What was more interesting was the view into a friendship of political rivals that just couldn’t happen even 50 years later much yet today. It seems a great part of their ability to impart wisdom grew out of their shared experience as fellow traitors to the King. That common bond allowed them to work through the policital differneces more easily (or at least with less venom).

I think they also had it easy in some ways. Putting their signatures on the Declaration and contributing to the writing of the Consititution were definitely braver and smarter than anything our leaders will ever do again. But it was an act of creation. Maintainence always seems harder doesn’t it. I read somewhere that one of those beautiful gardens that Jefferson drug Adams to see if not tended would revert back to wild woodlands in 100 years. Is governing really any different?

I wonder what it would be like if those two were with us today. Rare are the brighter minds than they in any generation. But would they be able to achieve so much today without the creative spark that comes with new endeavors be able to achieve so much so quickly? I doubt it.

Posted by: Rob at May 17, 2006 6:28 PM
Comment #149058

Stephen, do you mean the ‘living’ constitutionalists may be more correct in their assumptions than the ‘rigid’ constitutionalists?

What would Scalia say about that?

Posted by: Marysdude at May 17, 2006 7:50 PM
Comment #149083

People move on, societies change, and what brought one result yesterday, brings another today. In some cases, at least. There are also questions as to whether you could really reconstruct the original sense, and whether its evolution wasn’t just an organic development of things in the first place.

We don’t understand the world completely as it is. We do good to work things out in the here and the now. Attempting to bring things back to the way things were is often an exercise in futility and unintended consequences.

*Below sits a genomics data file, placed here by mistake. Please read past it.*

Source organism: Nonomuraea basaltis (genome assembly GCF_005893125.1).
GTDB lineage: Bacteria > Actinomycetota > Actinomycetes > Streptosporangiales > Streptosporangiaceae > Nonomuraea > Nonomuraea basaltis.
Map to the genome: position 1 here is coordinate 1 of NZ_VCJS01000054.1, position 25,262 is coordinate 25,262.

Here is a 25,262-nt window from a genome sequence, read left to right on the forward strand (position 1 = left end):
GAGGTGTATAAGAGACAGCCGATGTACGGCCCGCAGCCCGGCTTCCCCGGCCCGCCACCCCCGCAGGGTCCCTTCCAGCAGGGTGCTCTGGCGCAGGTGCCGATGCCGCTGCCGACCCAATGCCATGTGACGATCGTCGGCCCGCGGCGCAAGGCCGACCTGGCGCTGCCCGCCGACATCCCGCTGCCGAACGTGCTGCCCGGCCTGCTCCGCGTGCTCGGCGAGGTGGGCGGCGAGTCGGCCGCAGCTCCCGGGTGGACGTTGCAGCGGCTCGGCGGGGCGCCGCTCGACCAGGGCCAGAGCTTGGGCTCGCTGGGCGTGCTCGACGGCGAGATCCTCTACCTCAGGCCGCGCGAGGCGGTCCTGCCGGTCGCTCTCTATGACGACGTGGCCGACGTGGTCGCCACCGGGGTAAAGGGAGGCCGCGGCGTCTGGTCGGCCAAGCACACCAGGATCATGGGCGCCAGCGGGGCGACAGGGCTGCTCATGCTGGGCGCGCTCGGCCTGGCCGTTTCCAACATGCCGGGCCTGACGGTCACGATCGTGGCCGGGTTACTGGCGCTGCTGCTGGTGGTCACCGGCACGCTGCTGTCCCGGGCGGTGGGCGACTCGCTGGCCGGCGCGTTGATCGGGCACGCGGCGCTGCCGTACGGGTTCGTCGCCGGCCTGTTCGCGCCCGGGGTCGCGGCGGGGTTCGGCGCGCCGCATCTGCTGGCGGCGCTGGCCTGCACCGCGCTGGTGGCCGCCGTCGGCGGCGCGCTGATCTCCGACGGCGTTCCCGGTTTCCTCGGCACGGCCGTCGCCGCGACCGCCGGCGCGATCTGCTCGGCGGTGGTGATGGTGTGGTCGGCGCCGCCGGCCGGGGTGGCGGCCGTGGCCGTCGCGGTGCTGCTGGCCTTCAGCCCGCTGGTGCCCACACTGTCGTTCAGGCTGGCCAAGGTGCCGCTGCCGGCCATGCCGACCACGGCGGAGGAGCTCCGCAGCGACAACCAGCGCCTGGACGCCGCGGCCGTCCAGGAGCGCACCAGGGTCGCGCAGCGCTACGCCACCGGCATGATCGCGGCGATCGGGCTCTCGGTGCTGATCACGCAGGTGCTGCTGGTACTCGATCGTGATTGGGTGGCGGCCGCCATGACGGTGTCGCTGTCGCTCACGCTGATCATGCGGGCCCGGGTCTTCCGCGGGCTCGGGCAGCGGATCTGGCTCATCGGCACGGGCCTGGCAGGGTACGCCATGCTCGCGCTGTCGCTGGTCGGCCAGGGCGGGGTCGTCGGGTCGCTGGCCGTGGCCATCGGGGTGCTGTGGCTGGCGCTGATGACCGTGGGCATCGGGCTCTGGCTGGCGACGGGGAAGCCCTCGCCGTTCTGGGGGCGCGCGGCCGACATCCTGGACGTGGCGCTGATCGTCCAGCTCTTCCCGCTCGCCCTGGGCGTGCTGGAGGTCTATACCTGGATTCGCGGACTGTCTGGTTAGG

Posted by: Stephen Daugherty at May 17, 2006 9:29 PM
Comment #149090

Steven, I was recently watching a C-Span airing of a judicial commitee hearing on the appointment of a federal judge, who got cornered into trying to explain what judicial acitvism was. He eventually acknowledged it was purely conjecture colored by politics, in his legalistic-non-answering sort of way.

Posted by: gergle at May 17, 2006 9:52 PM
Comment #149103

Betty , i thought it was the lead, that did the Romans in. and bush, never mind! i just answered my own question.

Posted by: Rodney Brown at May 17, 2006 10:34 PM
Comment #149195

My impression of “judicial activism” is that it’s not unlike “The Liberal Media”, the “Ivory Tower Academics”, and other similar stuff.

The basic, common notion is a fifth column subversive perversion of American institutions that basically cheats in the system, defeating the good Republicans’ honest efforts.

It’s a way of refusing to believe that their inability to shift America’s consensus their way, to fully control the courts and the other institutions could is a result of any problem with their own attitudes or beliefs. In each case, the claim is made that dishonest means are used by the other side, that biases prevent them from getting a fair shake, and that allowing the consensus to remain where it is will send America into the toilet.

This is how the Far Right in the Republican establishment hijacked the party: paranoid fear, and unconditional rejection of contaminated ideas and concepts.

It works to keep party discipline, but like all paranoid points of view, it alienates folks from other people, creating strife, and it also alienates folks from a reality-based, moderate approach to politics and policy.

Ultimately, that blindness means a crash and burn. It also makes it more difficult to adapt with the times, or to determine what the spirit of the times even is. This is what is crippling the Republican party.

Posted by: Stephen Daugherty at May 18, 2006 10:39 AM